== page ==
Speaking of paranoid movies, consider V For Vendetta. England is ruled by a fascist dictatorship that rose to power by unleashing a designer virus on the citizenry then pinning the blame on terrorists. Only an actual terrorist – a poetry-spouting, genetically-enhanced superman in a Guy Fawkes mask – can uncover the truth and lead an uprising that culminates in the destruction of the Houses of Parliament. Once again, it’s impossible to disagree with the film’s message: fascism is bad. Against a totalitarianism as ruthless as the one portrayed in this film – where every single official from the dictator down to the cop in the street is a racist, sadist, or sex fiend – even terrorist tactics can be forgiven.

V For Vendetta is a comic-book fantasy, while Syriana is a pseudo-realistic drama. But they take place in the same world – a world where officials murder innocents at will, where the media are complicit in spreading lies, where citizens submit docilely before a conspiracy so vast and impenetrable that it can’t be fought through elections or rallies or writing petitions, but only through blowing stuff up. This isn’t exactly our world. But we are meant to understand that it is our world.

For those of us who cling to the quaint belief that those in power aren’t unfailingly corrupt, that they may sometimes be motivated by their better angels as well as their worse, that when they do evil they are as likely to arrive at it through honest mistakes as through moustache-twirling infamy – for us the question is, how should we react to movies like this? Should we accept them at face value, as entertaining fictions, or should we be alarmed at the continuing migration of the Politics of Paranoia out of chat rooms and anarchist quilting bees and into mainstream popular culture?

I’m a little alarmed. Let us differentiate between the old-fashioned Conspiracy Theorist – a whiskery guy in a wood-panelled basement, patiently subjecting each frame of the Zapruder film to infrared analysis – and the new-style Conspiracy Artist, who uses the mass media to peddle the idea that the mass media is full of lies. At least the Conspiracy Theorist is obliged to offer facts, or what are supposed to be facts, and those facts we can attempt to rebut, as Michael Moore’s Fahrenheit 9-11 is rebutted here,* or as the slander that the World Trade Center was deliberately destroyed by the U.S. government is rebutted here. But the Conspiracy Artist needs only to offer a suggestion, and the suggestion is always the same – This is what things are like (or will soon be). To the argument that things are not really like that – not like that, anyhow – the Artist just smiles his haughty smile. Poor naïve fool, he says. Go on living in your dream world, then.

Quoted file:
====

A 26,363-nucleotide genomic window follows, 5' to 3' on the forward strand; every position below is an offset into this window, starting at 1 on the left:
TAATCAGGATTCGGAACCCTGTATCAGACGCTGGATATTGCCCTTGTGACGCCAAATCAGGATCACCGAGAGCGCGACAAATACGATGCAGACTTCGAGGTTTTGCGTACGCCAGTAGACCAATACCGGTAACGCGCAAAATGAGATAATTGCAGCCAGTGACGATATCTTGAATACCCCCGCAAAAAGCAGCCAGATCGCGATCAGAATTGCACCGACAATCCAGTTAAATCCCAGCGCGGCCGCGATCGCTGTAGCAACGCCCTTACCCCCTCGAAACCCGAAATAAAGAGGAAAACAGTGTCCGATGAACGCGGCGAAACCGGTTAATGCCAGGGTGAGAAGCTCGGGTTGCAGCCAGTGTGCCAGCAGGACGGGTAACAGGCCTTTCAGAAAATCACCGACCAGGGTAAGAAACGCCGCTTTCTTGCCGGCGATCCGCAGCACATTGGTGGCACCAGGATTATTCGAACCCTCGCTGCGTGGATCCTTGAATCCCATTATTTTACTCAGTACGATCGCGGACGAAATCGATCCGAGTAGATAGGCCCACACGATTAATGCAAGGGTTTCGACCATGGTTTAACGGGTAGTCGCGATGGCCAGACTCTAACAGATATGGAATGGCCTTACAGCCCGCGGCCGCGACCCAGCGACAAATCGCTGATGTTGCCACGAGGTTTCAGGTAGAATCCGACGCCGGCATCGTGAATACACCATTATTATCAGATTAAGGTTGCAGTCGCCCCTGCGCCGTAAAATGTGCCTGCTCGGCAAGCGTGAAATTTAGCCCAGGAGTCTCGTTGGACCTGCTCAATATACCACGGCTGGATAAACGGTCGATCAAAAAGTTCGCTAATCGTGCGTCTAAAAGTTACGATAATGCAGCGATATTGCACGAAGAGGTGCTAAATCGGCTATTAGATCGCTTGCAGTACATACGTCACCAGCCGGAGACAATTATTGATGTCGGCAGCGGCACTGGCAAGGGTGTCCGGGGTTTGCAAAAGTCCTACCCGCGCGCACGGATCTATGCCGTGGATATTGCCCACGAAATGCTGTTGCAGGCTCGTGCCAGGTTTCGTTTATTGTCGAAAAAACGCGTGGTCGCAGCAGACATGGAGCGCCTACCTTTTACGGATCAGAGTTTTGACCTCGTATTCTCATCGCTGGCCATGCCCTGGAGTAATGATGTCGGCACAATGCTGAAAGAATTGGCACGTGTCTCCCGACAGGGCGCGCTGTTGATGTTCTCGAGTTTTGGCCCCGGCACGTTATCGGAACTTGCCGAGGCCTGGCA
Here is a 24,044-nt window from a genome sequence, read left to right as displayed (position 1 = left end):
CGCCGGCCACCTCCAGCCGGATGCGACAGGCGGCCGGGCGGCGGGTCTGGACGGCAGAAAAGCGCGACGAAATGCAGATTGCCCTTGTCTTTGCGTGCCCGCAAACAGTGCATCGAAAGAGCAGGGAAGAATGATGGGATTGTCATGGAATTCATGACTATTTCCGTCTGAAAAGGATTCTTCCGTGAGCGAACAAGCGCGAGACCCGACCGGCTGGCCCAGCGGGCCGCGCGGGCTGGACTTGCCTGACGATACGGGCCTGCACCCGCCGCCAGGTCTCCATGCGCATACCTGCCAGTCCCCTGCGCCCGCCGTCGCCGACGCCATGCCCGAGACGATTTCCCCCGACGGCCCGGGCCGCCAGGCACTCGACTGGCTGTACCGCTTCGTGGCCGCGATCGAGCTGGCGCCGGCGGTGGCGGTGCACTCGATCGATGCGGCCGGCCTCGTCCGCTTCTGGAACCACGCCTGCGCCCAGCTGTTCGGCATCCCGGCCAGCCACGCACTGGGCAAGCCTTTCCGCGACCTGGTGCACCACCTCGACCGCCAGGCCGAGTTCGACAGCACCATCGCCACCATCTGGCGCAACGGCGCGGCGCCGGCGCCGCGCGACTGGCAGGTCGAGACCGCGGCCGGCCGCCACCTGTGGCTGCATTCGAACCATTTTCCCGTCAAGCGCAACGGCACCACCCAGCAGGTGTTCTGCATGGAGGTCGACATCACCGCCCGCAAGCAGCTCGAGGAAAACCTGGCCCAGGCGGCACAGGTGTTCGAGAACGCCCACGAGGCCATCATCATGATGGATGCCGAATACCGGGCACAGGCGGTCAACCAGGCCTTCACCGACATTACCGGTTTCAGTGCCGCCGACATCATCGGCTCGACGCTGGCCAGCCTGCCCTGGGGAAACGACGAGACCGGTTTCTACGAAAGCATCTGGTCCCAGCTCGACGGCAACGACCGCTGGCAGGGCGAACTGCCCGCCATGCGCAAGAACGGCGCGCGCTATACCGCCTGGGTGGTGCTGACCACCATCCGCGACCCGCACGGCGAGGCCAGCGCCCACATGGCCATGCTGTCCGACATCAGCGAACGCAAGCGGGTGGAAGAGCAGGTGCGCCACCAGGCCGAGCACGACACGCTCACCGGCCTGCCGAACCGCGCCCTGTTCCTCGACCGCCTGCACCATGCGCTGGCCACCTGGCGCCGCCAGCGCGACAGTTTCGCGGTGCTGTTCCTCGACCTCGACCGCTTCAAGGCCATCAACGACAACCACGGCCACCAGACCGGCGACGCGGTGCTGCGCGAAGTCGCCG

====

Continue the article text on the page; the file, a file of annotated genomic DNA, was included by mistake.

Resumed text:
It’s exasperating, you see, because there are no facts to rebut. There is only an attitude. And that attitude may prove far more resilient than the fusty rabble-rousing of the old-style leftists. Noam Chomsky with the face of George Clooney; Howard Zinn as a genetically-enhanced superman – how can they be resisted?

* – When I first read Dave Kopel’s Fahrenheit 9-11 rebuttal, linked above, I didn’t take note of Kopel’s participation in the anti-Michael Moore documentary FarenHype 9-11, which includes an appearance by the preposterous right-wing attack mongoose Ann Coulter. I haven’t seen this documentary and I can’t say whether Coulter’s involvement discredits the entire thing and, by association, everyone involved in it. But on the basis of a few minutes spent reading Dave Kopel’s blog I’d say he comes across as a fairly respectable thinker of the libertarian Republican variety.

1 Response to “The Conspiracy Artists.”


  1. 1 Aaron Bowman January 19, 2012 at 4:09 am

    Ben Franklin
    Thomas Jefferson
    James Madison
    Martin Van Buren
    Andrew Jackson
    Abraham Lincoln
    Woodrow Wilson
    Franklin Roosevelt
    John F. Kennedy

    Ron Paul, myself and many others simple agree with these men yet we are ridiculed and they are praised. History makes hero’s and artists while present day ignores them and ridicules them.